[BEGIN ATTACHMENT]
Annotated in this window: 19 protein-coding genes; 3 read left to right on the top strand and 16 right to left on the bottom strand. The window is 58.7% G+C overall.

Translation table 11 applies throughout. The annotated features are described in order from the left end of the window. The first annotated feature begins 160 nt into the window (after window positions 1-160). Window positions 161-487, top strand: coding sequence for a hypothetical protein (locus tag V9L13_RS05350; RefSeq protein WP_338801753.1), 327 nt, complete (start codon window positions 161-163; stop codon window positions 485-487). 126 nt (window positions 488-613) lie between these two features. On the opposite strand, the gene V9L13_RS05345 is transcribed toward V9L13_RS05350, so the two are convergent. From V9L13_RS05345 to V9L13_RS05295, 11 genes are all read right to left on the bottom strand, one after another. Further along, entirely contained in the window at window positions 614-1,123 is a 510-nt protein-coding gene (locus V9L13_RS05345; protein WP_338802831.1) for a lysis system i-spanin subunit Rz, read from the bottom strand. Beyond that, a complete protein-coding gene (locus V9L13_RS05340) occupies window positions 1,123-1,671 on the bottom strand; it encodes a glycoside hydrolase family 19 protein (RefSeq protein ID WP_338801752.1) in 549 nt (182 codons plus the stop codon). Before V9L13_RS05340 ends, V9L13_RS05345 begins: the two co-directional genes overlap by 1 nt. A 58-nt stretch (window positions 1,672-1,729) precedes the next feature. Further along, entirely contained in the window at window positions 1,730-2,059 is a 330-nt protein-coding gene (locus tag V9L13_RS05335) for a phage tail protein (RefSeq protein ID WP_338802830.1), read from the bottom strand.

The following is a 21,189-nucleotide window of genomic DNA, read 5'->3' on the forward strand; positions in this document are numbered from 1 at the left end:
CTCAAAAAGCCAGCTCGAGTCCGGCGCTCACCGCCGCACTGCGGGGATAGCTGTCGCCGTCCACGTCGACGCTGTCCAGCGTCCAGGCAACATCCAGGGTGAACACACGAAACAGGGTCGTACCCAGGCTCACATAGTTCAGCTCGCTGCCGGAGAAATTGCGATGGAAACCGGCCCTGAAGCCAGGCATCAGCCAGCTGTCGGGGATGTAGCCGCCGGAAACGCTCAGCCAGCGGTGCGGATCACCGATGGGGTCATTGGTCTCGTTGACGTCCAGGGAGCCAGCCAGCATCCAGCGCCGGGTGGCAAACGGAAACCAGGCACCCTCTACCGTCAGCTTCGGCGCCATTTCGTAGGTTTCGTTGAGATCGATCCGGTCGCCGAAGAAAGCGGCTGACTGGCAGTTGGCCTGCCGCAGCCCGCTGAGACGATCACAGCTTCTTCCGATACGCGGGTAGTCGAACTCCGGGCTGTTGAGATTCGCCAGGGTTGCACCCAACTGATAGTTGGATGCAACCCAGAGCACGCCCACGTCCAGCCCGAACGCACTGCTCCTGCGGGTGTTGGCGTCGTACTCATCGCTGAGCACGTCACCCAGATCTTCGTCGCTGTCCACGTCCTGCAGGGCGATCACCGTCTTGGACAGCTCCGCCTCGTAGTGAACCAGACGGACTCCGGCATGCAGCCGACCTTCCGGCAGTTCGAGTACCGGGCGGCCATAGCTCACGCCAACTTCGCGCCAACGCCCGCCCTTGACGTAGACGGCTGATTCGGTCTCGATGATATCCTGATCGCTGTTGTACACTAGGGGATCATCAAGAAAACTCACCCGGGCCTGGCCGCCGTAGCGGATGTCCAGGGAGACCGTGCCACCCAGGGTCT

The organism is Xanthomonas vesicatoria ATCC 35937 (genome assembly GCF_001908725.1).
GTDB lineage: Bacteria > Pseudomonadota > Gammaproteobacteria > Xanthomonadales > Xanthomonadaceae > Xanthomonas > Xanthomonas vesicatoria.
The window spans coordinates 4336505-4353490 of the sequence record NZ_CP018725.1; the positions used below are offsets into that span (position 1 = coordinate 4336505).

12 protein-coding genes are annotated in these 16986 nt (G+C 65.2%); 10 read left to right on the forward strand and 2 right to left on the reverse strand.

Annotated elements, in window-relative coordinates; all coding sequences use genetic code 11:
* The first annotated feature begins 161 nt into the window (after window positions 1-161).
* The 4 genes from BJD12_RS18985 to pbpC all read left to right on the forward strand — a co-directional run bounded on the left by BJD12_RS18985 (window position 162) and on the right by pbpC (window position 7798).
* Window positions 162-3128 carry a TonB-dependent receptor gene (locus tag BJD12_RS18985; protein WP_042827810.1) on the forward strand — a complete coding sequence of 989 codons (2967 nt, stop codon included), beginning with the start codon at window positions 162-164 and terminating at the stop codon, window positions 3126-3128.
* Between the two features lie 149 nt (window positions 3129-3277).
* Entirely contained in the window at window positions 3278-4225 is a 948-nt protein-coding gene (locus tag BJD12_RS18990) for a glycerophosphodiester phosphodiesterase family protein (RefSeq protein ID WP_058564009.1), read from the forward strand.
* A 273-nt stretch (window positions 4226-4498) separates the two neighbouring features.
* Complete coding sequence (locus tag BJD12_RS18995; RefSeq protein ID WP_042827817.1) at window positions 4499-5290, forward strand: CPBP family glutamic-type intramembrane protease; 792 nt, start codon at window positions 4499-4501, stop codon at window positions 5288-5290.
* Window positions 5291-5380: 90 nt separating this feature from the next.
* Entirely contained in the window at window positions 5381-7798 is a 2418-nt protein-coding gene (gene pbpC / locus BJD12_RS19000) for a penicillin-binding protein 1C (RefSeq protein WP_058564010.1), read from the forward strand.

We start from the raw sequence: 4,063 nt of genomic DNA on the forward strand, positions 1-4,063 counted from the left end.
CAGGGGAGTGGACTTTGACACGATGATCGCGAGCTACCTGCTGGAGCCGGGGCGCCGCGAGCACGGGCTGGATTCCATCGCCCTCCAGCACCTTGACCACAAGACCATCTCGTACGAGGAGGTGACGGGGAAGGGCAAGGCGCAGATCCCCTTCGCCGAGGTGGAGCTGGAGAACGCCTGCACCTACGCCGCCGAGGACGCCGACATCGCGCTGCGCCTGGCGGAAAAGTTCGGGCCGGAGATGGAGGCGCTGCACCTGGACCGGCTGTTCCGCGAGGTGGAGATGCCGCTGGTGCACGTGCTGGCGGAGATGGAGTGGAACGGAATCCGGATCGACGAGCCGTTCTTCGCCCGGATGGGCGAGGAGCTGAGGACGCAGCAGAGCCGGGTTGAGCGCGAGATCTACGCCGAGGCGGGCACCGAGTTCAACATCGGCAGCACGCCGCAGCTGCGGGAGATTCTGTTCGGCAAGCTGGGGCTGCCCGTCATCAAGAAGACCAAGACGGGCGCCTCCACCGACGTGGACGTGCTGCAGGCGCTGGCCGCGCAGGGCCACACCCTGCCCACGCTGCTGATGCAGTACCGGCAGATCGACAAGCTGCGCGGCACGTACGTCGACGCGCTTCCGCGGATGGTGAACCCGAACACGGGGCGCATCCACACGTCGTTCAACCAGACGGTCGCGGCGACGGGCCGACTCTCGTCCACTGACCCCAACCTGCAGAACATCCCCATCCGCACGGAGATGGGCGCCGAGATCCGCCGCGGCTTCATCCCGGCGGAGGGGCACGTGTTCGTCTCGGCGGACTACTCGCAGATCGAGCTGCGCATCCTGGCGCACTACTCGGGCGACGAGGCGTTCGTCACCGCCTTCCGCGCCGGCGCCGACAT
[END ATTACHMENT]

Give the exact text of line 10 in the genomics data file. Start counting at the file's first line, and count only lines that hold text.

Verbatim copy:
* The first annotated feature begins 161 nt into the window (after window positions 1-161).